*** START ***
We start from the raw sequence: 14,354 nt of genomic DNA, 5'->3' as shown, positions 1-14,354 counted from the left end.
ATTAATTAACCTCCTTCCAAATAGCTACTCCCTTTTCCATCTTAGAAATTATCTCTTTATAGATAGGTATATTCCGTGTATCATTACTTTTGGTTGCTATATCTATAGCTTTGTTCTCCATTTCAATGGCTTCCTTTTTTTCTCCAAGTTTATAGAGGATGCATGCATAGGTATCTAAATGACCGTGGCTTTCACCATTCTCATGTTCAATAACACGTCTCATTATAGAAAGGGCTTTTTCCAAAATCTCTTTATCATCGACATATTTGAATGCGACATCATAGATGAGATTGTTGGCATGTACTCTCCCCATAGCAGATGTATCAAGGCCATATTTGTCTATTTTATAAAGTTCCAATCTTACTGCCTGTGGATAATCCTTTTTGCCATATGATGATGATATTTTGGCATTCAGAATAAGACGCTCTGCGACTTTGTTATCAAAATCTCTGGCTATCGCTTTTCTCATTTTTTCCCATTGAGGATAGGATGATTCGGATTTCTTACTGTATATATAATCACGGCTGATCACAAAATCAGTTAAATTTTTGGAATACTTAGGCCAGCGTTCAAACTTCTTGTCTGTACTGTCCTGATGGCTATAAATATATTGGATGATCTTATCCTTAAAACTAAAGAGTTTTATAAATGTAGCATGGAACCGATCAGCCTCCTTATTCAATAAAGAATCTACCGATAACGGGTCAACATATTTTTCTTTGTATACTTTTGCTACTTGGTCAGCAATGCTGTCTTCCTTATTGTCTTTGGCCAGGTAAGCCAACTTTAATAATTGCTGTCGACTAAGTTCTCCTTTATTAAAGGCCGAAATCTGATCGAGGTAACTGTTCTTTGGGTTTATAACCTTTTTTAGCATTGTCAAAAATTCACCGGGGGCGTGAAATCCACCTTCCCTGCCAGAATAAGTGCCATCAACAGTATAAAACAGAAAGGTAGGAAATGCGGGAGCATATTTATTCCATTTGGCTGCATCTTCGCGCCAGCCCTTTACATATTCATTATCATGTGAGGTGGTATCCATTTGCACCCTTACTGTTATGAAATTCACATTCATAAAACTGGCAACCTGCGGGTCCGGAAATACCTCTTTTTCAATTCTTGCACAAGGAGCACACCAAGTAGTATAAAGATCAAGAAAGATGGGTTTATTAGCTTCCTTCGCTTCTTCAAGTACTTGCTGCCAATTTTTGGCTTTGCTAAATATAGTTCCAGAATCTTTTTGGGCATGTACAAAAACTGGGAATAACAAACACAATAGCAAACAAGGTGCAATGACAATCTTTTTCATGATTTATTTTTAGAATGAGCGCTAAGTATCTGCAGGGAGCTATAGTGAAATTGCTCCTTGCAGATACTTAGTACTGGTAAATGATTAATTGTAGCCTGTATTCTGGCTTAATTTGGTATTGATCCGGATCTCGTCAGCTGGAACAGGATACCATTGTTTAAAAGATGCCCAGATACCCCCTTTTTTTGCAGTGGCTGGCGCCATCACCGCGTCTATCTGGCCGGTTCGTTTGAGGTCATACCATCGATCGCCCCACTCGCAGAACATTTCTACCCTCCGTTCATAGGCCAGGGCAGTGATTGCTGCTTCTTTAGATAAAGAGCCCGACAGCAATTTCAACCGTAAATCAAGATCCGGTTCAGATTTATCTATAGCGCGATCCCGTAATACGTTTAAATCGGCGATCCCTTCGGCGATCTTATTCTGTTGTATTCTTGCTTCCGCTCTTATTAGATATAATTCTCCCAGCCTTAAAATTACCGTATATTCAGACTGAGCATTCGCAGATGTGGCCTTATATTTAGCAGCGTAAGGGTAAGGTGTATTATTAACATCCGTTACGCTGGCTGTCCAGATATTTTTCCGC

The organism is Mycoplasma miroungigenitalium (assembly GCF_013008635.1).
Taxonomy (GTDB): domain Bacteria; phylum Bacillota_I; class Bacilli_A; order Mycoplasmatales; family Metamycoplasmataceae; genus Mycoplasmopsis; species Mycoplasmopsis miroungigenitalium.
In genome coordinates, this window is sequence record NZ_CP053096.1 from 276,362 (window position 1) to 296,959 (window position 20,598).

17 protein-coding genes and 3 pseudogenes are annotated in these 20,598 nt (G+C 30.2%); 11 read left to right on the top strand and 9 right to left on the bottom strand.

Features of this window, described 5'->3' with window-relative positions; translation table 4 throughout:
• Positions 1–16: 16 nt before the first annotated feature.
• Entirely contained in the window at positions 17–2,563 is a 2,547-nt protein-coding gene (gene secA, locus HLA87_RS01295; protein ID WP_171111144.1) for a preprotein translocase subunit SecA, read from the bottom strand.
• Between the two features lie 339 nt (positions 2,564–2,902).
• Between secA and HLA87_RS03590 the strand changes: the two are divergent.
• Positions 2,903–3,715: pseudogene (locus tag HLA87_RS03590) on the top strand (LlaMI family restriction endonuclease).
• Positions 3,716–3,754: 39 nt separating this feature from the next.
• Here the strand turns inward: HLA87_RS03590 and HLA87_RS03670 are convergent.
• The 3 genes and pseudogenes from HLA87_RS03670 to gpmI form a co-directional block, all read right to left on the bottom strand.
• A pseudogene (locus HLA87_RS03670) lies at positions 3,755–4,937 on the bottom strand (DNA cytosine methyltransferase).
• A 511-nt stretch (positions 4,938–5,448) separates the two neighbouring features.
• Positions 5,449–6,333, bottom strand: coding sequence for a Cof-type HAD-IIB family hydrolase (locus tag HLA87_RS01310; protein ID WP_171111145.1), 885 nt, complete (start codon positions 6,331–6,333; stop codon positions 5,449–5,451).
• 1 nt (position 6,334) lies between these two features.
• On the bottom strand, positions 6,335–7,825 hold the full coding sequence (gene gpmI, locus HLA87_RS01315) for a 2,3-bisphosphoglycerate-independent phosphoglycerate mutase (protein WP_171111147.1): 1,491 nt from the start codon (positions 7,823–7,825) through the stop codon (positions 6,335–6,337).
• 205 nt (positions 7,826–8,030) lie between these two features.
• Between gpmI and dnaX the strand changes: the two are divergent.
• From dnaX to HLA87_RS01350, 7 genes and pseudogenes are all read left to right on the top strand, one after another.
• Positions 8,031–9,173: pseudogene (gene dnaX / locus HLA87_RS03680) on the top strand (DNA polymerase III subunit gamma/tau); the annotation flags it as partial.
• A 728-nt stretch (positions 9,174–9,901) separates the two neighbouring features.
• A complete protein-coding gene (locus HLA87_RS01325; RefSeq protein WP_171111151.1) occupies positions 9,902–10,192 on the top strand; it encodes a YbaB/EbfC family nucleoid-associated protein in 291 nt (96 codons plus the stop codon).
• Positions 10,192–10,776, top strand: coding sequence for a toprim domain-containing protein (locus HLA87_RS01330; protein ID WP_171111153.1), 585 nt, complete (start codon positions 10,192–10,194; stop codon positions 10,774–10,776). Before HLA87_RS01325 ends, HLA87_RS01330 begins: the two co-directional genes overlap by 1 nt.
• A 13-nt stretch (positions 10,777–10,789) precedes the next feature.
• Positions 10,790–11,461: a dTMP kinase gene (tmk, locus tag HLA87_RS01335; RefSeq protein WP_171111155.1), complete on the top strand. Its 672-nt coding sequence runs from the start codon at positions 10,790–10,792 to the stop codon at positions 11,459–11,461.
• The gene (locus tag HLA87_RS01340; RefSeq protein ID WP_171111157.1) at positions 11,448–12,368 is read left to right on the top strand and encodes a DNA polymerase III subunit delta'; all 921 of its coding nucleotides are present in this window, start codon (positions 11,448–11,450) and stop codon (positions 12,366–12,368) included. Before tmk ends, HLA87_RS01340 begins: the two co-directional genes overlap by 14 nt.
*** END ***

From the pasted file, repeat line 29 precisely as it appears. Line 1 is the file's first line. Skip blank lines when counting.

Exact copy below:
• Positions 10,790–11,461: a dTMP kinase gene (tmk, locus tag HLA87_RS01335; RefSeq protein WP_171111155.1), complete on the top strand. Its 672-nt coding sequence runs from the start codon at positions 10,790–10,792 to the stop codon at positions 11,459–11,461.